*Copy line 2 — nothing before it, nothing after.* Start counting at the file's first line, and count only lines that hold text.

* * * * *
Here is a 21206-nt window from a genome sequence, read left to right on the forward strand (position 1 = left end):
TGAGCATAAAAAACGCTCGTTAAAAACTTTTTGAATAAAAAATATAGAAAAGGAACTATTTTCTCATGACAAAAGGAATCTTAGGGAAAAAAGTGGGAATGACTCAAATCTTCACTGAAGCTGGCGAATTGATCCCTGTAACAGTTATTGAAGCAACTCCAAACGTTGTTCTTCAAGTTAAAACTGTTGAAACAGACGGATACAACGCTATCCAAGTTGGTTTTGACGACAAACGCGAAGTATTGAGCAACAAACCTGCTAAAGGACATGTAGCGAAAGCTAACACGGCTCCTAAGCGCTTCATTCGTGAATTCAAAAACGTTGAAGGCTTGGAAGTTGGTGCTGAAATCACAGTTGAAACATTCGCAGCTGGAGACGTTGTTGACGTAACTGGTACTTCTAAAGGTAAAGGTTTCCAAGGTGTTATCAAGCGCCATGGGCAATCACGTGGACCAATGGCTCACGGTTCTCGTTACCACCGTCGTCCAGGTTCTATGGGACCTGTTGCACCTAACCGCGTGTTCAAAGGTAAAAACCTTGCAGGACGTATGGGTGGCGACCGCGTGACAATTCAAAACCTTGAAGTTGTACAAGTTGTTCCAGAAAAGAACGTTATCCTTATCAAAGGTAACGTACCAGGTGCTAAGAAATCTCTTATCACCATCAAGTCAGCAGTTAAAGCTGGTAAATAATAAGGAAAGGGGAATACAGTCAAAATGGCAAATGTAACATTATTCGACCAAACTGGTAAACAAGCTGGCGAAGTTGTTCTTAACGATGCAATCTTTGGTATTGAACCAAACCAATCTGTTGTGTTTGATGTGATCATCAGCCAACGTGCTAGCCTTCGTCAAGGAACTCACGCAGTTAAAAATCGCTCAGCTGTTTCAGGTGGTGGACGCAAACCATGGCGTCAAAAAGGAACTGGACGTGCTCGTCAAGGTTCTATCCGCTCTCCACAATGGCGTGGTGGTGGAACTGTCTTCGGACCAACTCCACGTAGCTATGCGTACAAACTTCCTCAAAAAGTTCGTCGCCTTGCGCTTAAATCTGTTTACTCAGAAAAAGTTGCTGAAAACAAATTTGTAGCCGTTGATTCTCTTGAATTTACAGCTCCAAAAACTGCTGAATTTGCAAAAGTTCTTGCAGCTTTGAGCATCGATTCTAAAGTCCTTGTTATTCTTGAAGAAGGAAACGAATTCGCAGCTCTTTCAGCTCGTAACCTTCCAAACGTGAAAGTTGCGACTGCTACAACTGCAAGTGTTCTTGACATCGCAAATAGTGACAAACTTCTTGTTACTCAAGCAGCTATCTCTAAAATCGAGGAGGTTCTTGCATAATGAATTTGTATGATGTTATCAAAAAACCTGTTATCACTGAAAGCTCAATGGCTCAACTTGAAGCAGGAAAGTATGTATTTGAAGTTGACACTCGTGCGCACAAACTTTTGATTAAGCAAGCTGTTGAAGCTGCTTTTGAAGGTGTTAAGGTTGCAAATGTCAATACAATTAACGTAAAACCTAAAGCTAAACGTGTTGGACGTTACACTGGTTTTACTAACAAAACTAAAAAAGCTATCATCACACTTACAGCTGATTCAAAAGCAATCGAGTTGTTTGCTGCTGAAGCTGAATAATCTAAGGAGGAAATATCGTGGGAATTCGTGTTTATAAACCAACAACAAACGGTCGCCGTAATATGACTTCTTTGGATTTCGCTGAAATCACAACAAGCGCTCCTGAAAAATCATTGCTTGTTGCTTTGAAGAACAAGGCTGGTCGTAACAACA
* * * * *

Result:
TGAGCATAAAAAACGCTCGTTAAAAACTTTTTGAATAAAAAATATAGAAAAGGAACTATTTTCTCATGACAAAAGGAATCTTAGGGAAAAAAGTGGGAATGACTCAAATCTTCACTGAAGCTGGCGAATTGATCCCTGTAACAGTTATTGAAGCAACTCCAAACGTTGTTCTTCAAGTTAAAACTGTTGAAACAGACGGATACAACGCTATCCAAGTTGGTTTTGACGACAAACGCGAAGTATTGAGCAACAAACCTGCTAAAGGACATGTAGCGAAAGCTAACACGGCTCCTAAGCGCTTCATTCGTGAATTCAAAAACGTTGAAGGCTTGGAAGTTGGTGCTGAAATCACAGTTGAAACATTCGCAGCTGGAGACGTTGTTGACGTAACTGGTACTTCTAAAGGTAAAGGTTTCCAAGGTGTTATCAAGCGCCATGGGCAATCACGTGGACCAATGGCTCACGGTTCTCGTTACCACCGTCGTCCAGGTTCTATGGGACCTGTTGCACCTAACCGCGTGTTCAAAGGTAAAAACCTTGCAGGACGTATGGGTGGCGACCGCGTGACAATTCAAAACCTTGAAGTTGTACAAGTTGTTCCAGAAAAGAACGTTATCCTTATCAAAGGTAACGTACCAGGTGCTAAGAAATCTCTTATCACCATCAAGTCAGCAGTTAAAGCTGGTAAATAATAAGGAAAGGGGAATACAGTCAAAATGGCAAATGTAACATTATTCGACCAAACTGGTAAACAAGCTGGCGAAGTTGTTCTTAACGATGCAATCTTTGGTATTGAACCAAACCAATCTGTTGTGTTTGATGTGATCATCAGCCAACGTGCTAGCCTTCGTCAAGGAACTCACGCAGTTAAAAATCGCTCAGCTGTTTCAGGTGGTGGACGCAAACCATGGCGTCAAAAAGGAACTGGACGTGCTCGTCAAGGTTCTATCCGCTCTCCACAATGGCGTGGTGGTGGAACTGTCTTCGGACCAACTCCACGTAGCTATGCGTACAAACTTCCTCAAAAAGTTCGTCGCCTTGCGCTTAAATCTGTTTACTCAGAAAAAGTTGCTGAAAACAAATTTGTAGCCGTTGATTCTCTTGAATTTACAGCTCCAAAAACTGCTGAATTTGCAAAAGTTCTTGCAGCTTTGAGCATCGATTCTAAAGTCCTTGTTATTCTTGAAGAAGGAAACGAATTCGCAGCTCTTTCAGCTCGTAACCTTCCAAACGTGAAAGTTGCGACTGCTACAACTGCAAGTGTTCTTGACATCGCAAATAGTGACAAACTTCTTGTTACTCAAGCAGCTATCTCTAAAATCGAGGAGGTTCTTGCATAATGAATTTGTATGATGTTATCAAAAAACCTGTTATCACTGAAAGCTCAATGGCTCAACTTGAAGCAGGAAAGTATGTATTTGAAGTTGACACTCGTGCGCACAAACTTTTGATTAAGCAAGCTGTTGAAGCTGCTTTTGAAGGTGTTAAGGTTGCAAATGTCAATACAATTAACGTAAAACCTAAAGCTAAACGTGTTGGACGTTACACTGGTTTTACTAACAAAACTAAAAAAGCTATCATCACACTTACAGCTGATTCAAAAGCAATCGAGTTGTTTGCTGCTGAAGCTGAATAATCTAAGGAGGAAATATCGTGGGAATTCGTGTTTATAAACCAACAACAAACGGTCGCCGTAATATGACTTCTTTGGATTTCGCTGAAATCACAACAAGCGCTCCTGAAAAATCATTGCTTGTTGCTTTGAAGAACAAGGCTGGTCGTAACAACA